321
    Location:
    California
    what does this mean? What is PRV?
  5. tarjan

    tarjan New Member

    Messages:
    9
    Location:
    VA
    Pressure reducing valve, regulator in other words. City water is at 100+psi, which you don't want/need in your house so you use this device to drop the pressure down. Normally located immediately after the main shutoff for your house.

    Thermal bypass is a mechanism in the prv to help deal with water expansion. The PRV brings the pressure to a constant 60psi in my case, when the hot water heater was in operation, cold water would enter the tank at 60psi where it would heat and increase the pressure of the system. The PRV is a one way only device, so water can only flow in and once there it is trapped (closed system). With a thermal bypass, if the water were to keep increasing to something above the city pressure the thermal bypass would allow water back through to drop the total system pressure down which reduces wear and tear on your plumbing system.

    In my county it is code to have at least a thermal bypass or an expansion tank. Both are allowed as well, but I do not have an expansion tank yet.
  6. lifespeed

    lifespeed Member

    Messages:
    321
    Location:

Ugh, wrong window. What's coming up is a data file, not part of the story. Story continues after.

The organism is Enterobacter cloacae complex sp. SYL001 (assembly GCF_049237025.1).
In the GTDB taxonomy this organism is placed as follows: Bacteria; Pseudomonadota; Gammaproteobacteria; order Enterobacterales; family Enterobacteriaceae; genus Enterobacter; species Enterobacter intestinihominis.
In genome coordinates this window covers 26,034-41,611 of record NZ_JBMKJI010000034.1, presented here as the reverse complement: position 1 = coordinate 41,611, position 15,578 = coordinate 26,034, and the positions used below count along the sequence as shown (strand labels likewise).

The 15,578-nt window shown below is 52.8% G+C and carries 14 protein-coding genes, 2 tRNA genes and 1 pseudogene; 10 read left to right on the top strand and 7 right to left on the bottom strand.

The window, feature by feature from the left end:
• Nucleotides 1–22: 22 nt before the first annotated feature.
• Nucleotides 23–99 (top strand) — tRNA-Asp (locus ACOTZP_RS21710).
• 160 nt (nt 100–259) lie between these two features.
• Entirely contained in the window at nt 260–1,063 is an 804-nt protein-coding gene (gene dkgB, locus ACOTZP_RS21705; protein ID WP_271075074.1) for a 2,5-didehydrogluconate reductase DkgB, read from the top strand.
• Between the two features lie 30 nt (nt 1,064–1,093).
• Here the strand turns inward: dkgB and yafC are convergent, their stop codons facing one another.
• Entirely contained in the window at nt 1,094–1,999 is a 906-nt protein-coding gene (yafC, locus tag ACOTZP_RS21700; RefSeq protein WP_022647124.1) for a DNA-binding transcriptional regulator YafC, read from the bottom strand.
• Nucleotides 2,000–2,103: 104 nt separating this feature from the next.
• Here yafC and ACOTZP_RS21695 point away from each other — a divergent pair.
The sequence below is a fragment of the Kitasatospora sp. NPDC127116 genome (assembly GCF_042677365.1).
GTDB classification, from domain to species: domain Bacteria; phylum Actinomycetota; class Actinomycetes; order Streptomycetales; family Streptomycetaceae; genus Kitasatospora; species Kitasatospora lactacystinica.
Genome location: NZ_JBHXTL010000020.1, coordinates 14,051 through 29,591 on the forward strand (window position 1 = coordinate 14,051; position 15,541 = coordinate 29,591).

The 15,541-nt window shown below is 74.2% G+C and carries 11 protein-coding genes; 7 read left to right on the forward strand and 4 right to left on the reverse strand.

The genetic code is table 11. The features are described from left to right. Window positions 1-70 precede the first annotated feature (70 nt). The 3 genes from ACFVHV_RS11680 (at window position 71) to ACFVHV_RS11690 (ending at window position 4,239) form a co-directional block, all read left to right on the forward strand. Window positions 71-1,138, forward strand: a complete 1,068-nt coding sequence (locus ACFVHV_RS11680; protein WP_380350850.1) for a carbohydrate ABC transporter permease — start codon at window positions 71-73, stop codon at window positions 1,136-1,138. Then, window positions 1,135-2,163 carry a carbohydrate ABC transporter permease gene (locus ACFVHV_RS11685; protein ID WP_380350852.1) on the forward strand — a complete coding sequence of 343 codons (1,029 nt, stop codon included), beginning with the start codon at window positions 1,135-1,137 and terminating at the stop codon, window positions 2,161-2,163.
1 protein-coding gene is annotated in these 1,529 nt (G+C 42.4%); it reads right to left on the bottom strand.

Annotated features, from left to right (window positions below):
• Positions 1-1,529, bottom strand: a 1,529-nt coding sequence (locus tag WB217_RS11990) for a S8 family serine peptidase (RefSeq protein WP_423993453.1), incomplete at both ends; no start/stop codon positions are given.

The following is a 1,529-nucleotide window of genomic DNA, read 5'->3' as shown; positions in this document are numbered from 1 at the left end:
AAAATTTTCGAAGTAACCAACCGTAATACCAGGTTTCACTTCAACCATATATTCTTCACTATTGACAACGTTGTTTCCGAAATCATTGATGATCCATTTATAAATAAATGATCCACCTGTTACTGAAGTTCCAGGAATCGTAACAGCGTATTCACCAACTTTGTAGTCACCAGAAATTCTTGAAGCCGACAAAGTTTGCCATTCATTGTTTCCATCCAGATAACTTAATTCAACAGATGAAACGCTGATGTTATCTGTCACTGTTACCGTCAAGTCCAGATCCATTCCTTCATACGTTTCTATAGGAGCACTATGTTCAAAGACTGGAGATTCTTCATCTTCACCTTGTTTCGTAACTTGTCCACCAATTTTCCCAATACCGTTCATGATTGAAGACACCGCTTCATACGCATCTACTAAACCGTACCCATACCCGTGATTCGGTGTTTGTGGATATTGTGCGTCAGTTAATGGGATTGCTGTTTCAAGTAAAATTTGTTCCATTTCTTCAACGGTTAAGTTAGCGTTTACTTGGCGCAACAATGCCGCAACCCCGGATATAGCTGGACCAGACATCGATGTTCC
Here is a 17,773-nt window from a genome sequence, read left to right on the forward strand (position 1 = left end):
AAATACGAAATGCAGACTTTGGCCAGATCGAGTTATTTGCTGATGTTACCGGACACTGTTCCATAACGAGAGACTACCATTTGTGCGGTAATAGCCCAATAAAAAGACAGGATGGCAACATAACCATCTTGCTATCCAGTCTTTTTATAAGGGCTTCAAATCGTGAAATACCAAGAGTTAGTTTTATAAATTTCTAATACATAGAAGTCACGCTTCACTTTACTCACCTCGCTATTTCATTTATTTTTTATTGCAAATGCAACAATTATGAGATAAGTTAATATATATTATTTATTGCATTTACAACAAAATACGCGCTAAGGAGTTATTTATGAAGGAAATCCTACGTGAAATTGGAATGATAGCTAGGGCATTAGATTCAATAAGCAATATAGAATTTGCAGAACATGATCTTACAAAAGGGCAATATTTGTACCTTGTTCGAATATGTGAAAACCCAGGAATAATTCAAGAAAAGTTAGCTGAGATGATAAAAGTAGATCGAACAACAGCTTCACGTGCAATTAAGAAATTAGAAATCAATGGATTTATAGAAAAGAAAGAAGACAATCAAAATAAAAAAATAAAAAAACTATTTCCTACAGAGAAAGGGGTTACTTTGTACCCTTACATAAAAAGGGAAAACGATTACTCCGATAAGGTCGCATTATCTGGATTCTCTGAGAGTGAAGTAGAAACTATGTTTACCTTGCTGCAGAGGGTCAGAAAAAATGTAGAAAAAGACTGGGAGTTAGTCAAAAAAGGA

California
    Is the thermal bypass the valve that blows over-pressurized water (typically onto the garage floor) out of the hot side of the water heater if there is some unforeseen problem? I've never seen an installation that does not have this. They are required by code, of course. But this valve is supposed to never operate except in emergency circumstances. I have a pressure regulator at the inlet to the house, far from the HWH.

    I checked with Noritz, and they claim I should have a check valve in the recirc pump output to the HWH cold inlet, as well as a check valve in the HWH cold inlet (which I already have). And an expansion tank between these two valves and the HWH inlet. I guess water is moving, expanding, or thermosiphoning and causing the HWH to false start.

    Noritz_recirc.jpg
  7. jadnashua

    jadnashua Retired Defense Industry Engineer xxx

    Messages:
    22,149
    Location:
    New England
    Code may or may not be up on tankless systems, but generally an expansion tank is required when you have a PRV. Since a tankless only runs when there's a demand, you don't have a large tank of water that could be being heated and expanding.